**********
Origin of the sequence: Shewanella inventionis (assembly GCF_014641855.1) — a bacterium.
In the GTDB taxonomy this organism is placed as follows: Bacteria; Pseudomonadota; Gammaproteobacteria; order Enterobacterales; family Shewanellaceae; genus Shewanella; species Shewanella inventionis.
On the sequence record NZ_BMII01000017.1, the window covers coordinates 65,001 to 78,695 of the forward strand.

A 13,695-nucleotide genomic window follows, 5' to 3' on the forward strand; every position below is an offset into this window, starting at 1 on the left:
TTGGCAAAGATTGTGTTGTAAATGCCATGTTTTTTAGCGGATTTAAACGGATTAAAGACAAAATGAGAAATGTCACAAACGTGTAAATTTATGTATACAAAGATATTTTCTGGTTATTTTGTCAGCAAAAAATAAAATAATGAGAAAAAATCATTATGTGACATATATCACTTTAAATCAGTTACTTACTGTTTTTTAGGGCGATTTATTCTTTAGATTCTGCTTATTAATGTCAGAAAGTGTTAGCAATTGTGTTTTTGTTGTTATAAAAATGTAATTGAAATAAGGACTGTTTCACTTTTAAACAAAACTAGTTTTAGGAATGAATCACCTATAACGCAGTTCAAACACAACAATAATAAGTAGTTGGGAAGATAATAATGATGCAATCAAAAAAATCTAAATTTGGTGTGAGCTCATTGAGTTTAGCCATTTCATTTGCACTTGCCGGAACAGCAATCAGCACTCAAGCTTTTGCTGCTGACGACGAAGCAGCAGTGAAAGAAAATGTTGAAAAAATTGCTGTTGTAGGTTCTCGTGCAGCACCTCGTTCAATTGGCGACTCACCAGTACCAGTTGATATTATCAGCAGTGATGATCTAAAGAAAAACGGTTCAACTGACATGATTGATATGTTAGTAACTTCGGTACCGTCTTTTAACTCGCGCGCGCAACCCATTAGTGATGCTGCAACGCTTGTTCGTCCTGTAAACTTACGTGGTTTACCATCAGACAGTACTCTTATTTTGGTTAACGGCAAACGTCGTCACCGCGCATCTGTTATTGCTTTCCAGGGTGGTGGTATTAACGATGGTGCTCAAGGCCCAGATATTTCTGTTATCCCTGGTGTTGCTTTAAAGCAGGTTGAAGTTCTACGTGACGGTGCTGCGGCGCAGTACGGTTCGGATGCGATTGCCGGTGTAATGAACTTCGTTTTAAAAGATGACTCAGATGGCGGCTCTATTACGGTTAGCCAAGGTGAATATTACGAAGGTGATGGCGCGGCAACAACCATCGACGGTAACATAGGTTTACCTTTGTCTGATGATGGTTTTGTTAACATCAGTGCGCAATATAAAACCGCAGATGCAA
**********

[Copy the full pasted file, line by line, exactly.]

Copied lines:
Origin of the sequence: Shewanella inventionis (assembly GCF_014641855.1) — a bacterium.
In the GTDB taxonomy this organism is placed as follows: Bacteria; Pseudomonadota; Gammaproteobacteria; order Enterobacterales; family Shewanellaceae; genus Shewanella; species Shewanella inventionis.
On the sequence record NZ_BMII01000017.1, the window covers coordinates 65,001 to 78,695 of the forward strand.

A 13,695-nucleotide genomic window follows, 5' to 3' on the forward strand; every position below is an offset into this window, starting at 1 on the left:
TTGGCAAAGATTGTGTTGTAAATGCCATGTTTTTTAGCGGATTTAAACGGATTAAAGACAAAATGAGAAATGTCACAAACGTGTAAATTTATGTATACAAAGATATTTTCTGGTTATTTTGTCAGCAAAAAATAAAATAATGAGAAAAAATCATTATGTGACATATATCACTTTAAATCAGTTACTTACTGTTTTTTAGGGCGATTTATTCTTTAGATTCTGCTTATTAATGTCAGAAAGTGTTAGCAATTGTGTTTTTGTTGTTATAAAAATGTAATTGAAATAAGGACTGTTTCACTTTTAAACAAAACTAGTTTTAGGAATGAATCACCTATAACGCAGTTCAAACACAACAATAATAAGTAGTTGGGAAGATAATAATGATGCAATCAAAAAAATCTAAATTTGGTGTGAGCTCATTGAGTTTAGCCATTTCATTTGCACTTGCCGGAACAGCAATCAGCACTCAAGCTTTTGCTGCTGACGACGAAGCAGCAGTGAAAGAAAATGTTGAAAAAATTGCTGTTGTAGGTTCTCGTGCAGCACCTCGTTCAATTGGCGACTCACCAGTACCAGTTGATATTATCAGCAGTGATGATCTAAAGAAAAACGGTTCAACTGACATGATTGATATGTTAGTAACTTCGGTACCGTCTTTTAACTCGCGCGCGCAACCCATTAGTGATGCTGCAACGCTTGTTCGTCCTGTAAACTTACGTGGTTTACCATCAGACAGTACTCTTATTTTGGTTAACGGCAAACGTCGTCACCGCGCATCTGTTATTGCTTTCCAGGGTGGTGGTATTAACGATGGTGCTCAAGGCCCAGATATTTCTGTTATCCCTGGTGTTGCTTTAAAGCAGGTTGAAGTTCTACGTGACGGTGCTGCGGCGCAGTACGGTTCGGATGCGATTGCCGGTGTAATGAACTTCGTTTTAAAAGATGACTCAGATGGCGGCTCTATTACGGTTAGCCAAGGTGAATATTACGAAGGTGATGGCGCGGCAACAACCATCGACGGTAACATAGGTTTACCTTTGTCTGATGATGGTTTTGTTAACATCAGTGCGCAATATAAAACCGCAGATGCAA